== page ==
Submitted by Trish
Senior Clinical Photographer
Having been a clinical photographer for 40 plus years, I have seen many things in my career and faced many difficult and interesting situations.
I worked in central London during some difficult times. People who lived there in the 80’s will remember all the bombings. Bomb scares happened on a regular basis, closing stations and cordoning off large areas of the city. The bomb squad would then arrive to make a controlled explosion of someone’s belongings.
However, sadly sometimes there were some horrendous incidents that we were called upon to take photographs of at the Westminster hospital. The patients injured in the Harrods bombing were brought to the Westminster. We took photographs both in theatre and on the ward of those victims. Another time there were photographs of the Chelsea Barracks nail bomb victims including body parts still with uniform attached.
I also was in theatre when the terrorist who shot the Israeli ambassador had to have a bullet fired by a body guard removed from the side of his skull. That time there were armed police in the theatre which was a first.
Wind forward to now and the present Covid-19 crisis.
Our department did a risk assessment of whether clinical photography in Covid positive areas would take place and it was decided that, as we tend to move from ward to ward it would not be sensible unless there was a safeguarding or essential clinical need. And ideally, these visits would take place at the end of our ward round using the required PPE. A decision was also made that we would not go into an area where patients were having aerosol generating procedure.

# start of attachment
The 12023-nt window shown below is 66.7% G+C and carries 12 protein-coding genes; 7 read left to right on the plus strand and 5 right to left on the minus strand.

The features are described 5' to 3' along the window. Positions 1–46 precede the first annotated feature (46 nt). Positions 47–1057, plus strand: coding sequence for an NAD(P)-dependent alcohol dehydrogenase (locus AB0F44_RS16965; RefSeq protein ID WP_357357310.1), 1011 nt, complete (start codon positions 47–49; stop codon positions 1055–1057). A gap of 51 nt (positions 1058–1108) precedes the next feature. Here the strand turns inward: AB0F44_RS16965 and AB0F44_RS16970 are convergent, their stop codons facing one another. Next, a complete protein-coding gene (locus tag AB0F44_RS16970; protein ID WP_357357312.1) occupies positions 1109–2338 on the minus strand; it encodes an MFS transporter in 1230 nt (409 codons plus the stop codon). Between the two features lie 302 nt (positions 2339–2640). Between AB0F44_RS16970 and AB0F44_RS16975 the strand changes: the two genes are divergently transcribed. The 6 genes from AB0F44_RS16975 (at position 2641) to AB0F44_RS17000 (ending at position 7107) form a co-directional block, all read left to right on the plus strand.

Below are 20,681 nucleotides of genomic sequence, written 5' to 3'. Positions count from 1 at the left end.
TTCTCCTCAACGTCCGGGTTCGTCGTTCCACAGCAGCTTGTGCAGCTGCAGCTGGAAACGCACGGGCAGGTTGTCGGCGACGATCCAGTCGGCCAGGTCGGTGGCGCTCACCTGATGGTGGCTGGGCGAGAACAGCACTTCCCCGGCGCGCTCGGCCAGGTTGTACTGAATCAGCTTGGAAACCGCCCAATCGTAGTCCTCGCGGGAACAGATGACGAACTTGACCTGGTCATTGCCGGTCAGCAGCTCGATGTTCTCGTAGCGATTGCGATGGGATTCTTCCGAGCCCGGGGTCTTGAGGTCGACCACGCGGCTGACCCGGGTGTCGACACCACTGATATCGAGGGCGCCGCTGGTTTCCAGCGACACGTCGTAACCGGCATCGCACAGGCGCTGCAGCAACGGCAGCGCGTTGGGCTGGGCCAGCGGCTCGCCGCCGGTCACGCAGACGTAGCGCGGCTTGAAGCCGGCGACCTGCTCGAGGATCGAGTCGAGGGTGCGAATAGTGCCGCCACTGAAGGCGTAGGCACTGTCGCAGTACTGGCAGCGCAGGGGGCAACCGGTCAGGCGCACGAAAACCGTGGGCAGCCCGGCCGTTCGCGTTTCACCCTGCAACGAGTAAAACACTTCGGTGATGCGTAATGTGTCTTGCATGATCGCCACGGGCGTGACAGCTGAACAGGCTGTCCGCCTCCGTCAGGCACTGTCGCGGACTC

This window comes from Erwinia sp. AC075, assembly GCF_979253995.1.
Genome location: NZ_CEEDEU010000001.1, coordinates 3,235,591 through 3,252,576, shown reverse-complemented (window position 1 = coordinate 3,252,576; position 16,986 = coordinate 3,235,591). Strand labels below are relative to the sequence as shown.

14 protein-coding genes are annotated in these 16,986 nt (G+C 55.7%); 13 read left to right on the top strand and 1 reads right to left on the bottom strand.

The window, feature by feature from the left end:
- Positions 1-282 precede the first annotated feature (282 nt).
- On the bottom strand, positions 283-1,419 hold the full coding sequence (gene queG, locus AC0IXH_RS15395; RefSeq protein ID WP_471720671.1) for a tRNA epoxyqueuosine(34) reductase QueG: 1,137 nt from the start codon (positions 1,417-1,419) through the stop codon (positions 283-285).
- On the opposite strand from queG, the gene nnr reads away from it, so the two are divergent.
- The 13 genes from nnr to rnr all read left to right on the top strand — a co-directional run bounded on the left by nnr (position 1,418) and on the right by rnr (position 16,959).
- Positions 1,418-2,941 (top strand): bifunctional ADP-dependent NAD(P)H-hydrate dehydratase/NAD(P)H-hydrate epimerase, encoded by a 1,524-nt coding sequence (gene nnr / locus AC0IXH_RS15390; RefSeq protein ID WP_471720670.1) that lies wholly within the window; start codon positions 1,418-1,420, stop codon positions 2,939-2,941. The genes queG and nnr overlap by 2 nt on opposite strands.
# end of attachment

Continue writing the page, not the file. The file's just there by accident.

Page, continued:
For me the risk of infection is always there in our job Covid or not and, as long as we follow the guidance and use the correct PPE, risks are kept to a minimum. I recognise that it is part of our job and I have always recognised that. We are also at much less risk than the nurses and doctors who are with the patients all day long.
Every time I go to a Covid red area I need to change into scrubs and I have got changed in some interesting places including a linen cupboard and numerous toilets, as most of our wards don’t have proper changing facilities.
I leave my camera bag outside the room or in the clean corridor. After taking my photographs I put my camera on a wipe able surface and take my PPE off in the correct way then wash my hands. I then wipe my camera and flash with a clinell wipe and put them in my bag. I then wipe my bag down and wash my hands again and leave.
Some very kind person made some cotton bags that we can put our scrubs into take home and wash at 60 degrees.
One of my lovely colleagues made us some button bands to wear with our mask to stop the mask digging into our ears.
I have to say the biggest challenge so far has been taking photographs with a visor on especially on the occasion when a very helpful nurse decided to give my visor a final wipe just as we went into the isolation room, smearing the visor and making it even more difficult to take photographs.
Considering all of the above I have always loved my job and have embraced all the challenges a clinical photographer has to face; Covid-19 is just another one of those challenges.